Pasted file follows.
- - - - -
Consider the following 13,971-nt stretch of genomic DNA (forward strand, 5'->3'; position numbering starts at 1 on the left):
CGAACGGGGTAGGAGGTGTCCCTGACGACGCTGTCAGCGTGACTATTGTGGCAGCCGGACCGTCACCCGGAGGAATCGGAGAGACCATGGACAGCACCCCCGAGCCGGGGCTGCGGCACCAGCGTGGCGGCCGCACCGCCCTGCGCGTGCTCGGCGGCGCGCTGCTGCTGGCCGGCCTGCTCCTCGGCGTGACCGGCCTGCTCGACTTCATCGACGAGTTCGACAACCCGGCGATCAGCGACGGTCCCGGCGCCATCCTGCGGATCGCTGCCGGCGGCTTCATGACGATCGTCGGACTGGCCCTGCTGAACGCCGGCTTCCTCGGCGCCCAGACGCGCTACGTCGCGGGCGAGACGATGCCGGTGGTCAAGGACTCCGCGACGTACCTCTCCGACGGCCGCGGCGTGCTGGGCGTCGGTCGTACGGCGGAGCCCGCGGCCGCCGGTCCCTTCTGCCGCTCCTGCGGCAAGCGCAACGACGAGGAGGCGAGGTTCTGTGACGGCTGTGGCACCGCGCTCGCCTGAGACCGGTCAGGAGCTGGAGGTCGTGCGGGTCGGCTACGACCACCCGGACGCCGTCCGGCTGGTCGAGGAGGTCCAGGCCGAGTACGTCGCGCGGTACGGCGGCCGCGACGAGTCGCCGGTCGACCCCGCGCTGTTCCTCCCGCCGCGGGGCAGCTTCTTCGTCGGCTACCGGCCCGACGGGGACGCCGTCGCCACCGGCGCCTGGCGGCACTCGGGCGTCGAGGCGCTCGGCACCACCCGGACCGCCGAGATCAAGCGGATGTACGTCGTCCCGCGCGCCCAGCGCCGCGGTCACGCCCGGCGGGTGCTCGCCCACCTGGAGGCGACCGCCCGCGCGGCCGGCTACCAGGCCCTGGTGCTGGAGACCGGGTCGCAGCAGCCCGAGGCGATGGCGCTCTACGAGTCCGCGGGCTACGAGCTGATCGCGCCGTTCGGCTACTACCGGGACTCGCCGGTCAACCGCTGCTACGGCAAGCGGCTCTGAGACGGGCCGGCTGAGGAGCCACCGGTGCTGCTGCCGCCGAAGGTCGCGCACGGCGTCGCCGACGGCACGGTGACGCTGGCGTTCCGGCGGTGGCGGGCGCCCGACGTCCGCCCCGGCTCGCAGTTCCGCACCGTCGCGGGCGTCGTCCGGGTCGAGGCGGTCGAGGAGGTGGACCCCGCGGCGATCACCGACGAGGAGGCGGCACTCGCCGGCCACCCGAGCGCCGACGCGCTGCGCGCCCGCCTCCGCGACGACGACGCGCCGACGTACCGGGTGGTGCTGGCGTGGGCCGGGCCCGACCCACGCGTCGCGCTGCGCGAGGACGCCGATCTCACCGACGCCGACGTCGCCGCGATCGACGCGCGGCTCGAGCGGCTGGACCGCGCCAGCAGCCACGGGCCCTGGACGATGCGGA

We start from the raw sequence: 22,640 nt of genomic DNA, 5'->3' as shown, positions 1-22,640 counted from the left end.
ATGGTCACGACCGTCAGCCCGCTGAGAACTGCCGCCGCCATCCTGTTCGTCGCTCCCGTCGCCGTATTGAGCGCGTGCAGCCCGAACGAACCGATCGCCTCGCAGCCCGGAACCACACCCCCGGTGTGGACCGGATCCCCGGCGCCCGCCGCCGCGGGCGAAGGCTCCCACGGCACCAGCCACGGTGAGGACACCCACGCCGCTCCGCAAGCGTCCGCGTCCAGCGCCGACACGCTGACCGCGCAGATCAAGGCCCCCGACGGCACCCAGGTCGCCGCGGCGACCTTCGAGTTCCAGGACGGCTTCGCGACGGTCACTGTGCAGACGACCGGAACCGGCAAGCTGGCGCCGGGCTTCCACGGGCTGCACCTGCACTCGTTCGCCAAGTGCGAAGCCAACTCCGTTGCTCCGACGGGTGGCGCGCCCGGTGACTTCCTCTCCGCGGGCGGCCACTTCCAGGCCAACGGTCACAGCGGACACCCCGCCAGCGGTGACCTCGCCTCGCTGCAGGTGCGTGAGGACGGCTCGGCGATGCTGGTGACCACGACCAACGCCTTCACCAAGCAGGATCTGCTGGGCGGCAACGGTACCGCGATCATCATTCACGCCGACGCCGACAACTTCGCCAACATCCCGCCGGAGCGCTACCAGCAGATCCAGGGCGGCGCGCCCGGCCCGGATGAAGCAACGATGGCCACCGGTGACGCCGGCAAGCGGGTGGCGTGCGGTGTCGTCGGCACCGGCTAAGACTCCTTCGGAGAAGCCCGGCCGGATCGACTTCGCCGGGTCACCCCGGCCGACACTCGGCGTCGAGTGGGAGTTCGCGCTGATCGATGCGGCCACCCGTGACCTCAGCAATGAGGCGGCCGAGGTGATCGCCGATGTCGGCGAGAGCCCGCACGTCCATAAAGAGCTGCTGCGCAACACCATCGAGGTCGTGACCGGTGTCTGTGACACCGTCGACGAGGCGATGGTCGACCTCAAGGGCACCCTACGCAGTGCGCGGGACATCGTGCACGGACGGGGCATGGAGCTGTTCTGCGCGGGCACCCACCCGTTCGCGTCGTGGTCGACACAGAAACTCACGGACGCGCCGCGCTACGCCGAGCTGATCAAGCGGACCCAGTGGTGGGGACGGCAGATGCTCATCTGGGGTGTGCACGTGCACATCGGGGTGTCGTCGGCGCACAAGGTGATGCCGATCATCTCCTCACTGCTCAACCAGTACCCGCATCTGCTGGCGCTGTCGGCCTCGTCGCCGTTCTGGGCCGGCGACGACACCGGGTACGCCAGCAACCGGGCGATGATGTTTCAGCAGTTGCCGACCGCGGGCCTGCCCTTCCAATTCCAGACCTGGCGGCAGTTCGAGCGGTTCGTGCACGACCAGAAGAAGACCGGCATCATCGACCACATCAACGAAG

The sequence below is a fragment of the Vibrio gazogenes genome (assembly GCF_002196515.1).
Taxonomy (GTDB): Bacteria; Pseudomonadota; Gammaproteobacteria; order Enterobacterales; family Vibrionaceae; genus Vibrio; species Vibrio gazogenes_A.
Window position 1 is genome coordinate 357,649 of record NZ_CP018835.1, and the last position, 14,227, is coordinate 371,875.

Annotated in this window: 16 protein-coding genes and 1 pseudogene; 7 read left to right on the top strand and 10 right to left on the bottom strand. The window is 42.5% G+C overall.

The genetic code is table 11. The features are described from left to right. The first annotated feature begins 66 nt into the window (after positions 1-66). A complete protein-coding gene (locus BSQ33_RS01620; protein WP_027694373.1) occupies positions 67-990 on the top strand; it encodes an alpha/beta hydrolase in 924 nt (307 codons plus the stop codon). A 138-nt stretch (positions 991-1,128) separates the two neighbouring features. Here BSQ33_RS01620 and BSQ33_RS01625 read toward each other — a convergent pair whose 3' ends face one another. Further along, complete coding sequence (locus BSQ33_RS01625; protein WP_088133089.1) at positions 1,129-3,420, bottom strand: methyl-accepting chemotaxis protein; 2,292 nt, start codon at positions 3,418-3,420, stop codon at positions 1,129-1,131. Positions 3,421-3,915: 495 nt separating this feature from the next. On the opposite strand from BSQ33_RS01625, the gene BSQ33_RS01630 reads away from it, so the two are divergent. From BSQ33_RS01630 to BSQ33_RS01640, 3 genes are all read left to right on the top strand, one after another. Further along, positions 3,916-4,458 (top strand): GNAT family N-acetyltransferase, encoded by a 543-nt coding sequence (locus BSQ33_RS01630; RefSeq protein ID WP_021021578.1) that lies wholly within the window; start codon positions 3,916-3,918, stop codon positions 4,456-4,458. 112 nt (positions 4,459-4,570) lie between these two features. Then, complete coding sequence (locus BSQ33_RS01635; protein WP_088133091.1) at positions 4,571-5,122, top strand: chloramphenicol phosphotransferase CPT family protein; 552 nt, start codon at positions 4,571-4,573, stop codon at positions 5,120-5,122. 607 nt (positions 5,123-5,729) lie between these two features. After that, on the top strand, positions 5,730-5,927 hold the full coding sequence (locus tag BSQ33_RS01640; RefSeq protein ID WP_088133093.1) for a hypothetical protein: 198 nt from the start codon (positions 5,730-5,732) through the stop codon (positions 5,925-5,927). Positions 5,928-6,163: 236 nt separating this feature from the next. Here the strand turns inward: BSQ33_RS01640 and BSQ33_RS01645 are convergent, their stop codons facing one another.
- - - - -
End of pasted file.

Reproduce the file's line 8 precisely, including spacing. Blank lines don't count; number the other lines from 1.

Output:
Annotated in this window: 16 protein-coding genes and 1 pseudogene; 7 read left to right on the top strand and 10 right to left on the bottom strand. The window is 42.5% G+C overall.